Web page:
The makeup of the Earth's lower mantle, which makes up the largest part of the Earth by volume, is significantly different than previously thought.


Though understanding the composition of the mantle is essential to seismology, the study of earthquakes and movement below the Earth's surface, and could shed light on unexplained seismic phenomena observed there, little is actually known. Every few months a new estimate about the mantle is produced.

The lack of knowledge is because humans haven't yet managed to drill further than seven and a half miles into the Earth, so geologists rely on calculations and limited observation.

We all live atop the crust, the thin outer layer; just beneath is the mantle, outer core and finally inner core. The lower portion of the mantle is the largest layer — stretching from 400 to 1,800 miles below the surface — and gives off the most heat. The lower mantle was thought to be composed of the same mineral throughout: ferromagnesian silicate, arranged in a type of structure called perovskite, but that may not be so, according to a paper in Science. 

The pressure and heat of the lower mantle is intense — more than 3,500° Fahrenheit. Materials may have very different properties at these conditions; structures may exist there that would collapse at the surface.

To simulate these conditions, researchers use special facilities at the Advanced Photon Source, where they shine high-powered lasers to heat up the sample inside a pressure cell made of a pair of diamonds. Then they aim powerful beams of X-rays at the sample, which hit and scatter in all directions. By gathering the scatter data, scientists can reconstruct how the atoms in the sample were arranged.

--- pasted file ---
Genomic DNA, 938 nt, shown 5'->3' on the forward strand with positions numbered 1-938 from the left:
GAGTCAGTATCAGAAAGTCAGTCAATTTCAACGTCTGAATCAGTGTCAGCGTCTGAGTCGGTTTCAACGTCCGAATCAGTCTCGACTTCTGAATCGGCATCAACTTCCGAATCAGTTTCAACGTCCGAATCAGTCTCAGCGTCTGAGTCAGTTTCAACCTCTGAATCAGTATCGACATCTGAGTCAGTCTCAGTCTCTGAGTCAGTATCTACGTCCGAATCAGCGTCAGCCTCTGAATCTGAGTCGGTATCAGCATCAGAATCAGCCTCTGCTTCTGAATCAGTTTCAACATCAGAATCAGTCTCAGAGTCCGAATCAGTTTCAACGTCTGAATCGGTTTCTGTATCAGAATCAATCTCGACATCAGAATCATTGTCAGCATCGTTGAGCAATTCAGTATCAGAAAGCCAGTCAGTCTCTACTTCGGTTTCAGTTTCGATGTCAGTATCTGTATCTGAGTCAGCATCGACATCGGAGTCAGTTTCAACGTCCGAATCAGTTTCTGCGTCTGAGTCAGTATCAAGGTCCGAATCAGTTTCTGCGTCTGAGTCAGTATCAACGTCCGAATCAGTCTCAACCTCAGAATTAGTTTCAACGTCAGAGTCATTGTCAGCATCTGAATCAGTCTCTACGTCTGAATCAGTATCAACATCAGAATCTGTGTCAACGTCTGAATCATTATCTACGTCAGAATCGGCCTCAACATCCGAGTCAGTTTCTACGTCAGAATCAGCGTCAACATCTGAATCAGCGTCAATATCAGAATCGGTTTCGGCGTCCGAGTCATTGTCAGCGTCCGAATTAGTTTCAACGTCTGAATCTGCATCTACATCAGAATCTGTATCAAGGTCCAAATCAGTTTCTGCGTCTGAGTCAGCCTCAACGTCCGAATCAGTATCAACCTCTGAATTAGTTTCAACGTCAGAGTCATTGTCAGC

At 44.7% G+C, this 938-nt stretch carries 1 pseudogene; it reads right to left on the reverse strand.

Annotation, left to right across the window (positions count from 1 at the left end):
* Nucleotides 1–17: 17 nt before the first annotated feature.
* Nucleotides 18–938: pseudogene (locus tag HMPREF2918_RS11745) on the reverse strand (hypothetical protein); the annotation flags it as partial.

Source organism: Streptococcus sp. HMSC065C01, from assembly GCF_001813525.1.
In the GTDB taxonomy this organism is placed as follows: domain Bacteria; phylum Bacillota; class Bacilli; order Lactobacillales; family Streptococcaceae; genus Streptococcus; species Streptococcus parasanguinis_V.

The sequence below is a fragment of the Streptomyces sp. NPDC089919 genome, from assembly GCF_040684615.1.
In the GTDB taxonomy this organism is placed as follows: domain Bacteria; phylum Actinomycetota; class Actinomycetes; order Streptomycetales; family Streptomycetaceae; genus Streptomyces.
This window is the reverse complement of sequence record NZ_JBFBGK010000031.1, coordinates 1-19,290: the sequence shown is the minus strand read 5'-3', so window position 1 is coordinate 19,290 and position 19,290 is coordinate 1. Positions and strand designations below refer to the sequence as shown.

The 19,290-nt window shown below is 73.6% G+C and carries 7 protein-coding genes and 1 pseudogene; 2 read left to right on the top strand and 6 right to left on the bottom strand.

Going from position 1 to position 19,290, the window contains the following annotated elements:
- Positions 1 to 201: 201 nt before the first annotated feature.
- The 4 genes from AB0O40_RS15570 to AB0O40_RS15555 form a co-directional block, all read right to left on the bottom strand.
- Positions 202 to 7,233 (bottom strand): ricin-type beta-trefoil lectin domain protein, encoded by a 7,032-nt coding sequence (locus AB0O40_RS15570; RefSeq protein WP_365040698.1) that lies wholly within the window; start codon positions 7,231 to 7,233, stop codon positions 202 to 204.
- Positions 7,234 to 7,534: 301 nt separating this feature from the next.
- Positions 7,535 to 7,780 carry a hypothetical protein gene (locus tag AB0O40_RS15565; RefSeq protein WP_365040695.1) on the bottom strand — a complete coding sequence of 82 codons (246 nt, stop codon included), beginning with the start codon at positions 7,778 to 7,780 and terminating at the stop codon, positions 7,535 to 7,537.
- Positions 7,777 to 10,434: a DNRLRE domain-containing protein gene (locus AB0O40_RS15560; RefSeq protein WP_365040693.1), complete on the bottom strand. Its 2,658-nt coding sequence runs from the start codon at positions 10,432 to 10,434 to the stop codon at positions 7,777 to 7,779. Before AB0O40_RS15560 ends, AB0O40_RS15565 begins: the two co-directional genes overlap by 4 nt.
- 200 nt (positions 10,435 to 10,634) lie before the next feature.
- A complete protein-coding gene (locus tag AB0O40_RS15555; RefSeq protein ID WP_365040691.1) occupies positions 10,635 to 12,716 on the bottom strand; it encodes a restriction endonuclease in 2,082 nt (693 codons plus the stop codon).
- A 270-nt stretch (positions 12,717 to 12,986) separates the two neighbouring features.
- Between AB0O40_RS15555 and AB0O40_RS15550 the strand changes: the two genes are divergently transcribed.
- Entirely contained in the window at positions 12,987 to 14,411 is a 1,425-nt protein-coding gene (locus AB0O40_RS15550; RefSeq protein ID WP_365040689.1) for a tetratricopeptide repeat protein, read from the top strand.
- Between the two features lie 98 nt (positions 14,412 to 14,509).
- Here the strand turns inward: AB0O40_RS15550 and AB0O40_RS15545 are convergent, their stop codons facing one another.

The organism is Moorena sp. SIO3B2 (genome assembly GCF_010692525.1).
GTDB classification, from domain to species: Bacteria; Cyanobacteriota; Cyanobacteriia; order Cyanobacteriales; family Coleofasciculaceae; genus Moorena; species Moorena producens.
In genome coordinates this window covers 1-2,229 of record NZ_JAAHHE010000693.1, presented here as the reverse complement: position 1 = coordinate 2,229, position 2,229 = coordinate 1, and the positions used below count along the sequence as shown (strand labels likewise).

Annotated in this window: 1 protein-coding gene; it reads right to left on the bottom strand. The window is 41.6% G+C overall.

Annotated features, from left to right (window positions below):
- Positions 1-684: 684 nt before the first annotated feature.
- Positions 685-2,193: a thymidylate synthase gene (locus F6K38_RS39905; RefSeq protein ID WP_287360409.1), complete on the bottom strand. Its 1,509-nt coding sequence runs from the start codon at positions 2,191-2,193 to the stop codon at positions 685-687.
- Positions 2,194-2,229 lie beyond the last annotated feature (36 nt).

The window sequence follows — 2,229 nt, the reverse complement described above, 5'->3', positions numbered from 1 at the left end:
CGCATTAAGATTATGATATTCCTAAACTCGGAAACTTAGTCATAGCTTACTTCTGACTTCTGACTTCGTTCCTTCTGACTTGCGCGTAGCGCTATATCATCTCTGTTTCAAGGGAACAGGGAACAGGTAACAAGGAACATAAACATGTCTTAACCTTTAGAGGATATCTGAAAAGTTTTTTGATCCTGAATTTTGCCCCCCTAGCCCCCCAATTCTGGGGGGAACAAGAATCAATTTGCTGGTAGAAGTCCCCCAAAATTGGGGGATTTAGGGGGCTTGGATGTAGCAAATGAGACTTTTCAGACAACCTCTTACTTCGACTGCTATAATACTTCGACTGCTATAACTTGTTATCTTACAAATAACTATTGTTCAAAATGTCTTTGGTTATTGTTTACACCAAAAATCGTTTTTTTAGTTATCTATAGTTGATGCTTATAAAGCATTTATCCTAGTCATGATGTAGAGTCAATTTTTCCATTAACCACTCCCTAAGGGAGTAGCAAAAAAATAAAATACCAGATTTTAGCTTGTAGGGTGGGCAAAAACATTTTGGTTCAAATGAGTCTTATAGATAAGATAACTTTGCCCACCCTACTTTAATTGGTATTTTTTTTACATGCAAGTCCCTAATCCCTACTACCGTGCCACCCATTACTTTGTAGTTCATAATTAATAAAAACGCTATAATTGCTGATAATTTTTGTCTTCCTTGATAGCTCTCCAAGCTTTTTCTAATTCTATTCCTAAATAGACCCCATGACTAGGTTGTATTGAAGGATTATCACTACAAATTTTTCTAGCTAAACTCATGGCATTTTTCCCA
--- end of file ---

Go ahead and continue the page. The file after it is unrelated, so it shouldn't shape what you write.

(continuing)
The team found that at conditions that exist below about 1,200 miles underground, the ferromagnesian silicate perovskite actually breaks into two separate phases. One contains nearly no iron, while the other is full of iron. The iron-rich phase, called the H-phase, is much more stable under these conditions.

"We still don't fully understand the chemistry of the H-phase," said lead author and Carnegie Institution of Washington scientist Li Zhang. "But this finding indicates that all geodynamic models need to be reconsidered to take the H-phase into account. And there could be even more unidentified phases down there in the lower mantle as well, waiting to be identified."

The facilities at Argonne's Advanced Photon Source were key to the findings, said Carnegie scientist Yue Meng, also an author on the paper. "Recent technological advances at our beamline allowed us to create the conditions to simulate these intense temperatures and pressures and probe the changes in chemistry and structure of the sample in situ," she said.

"What distinguished this work was the exceptional attention to detail in every aspect of the research — it demonstrates a new level for high-pressure research," Meng added.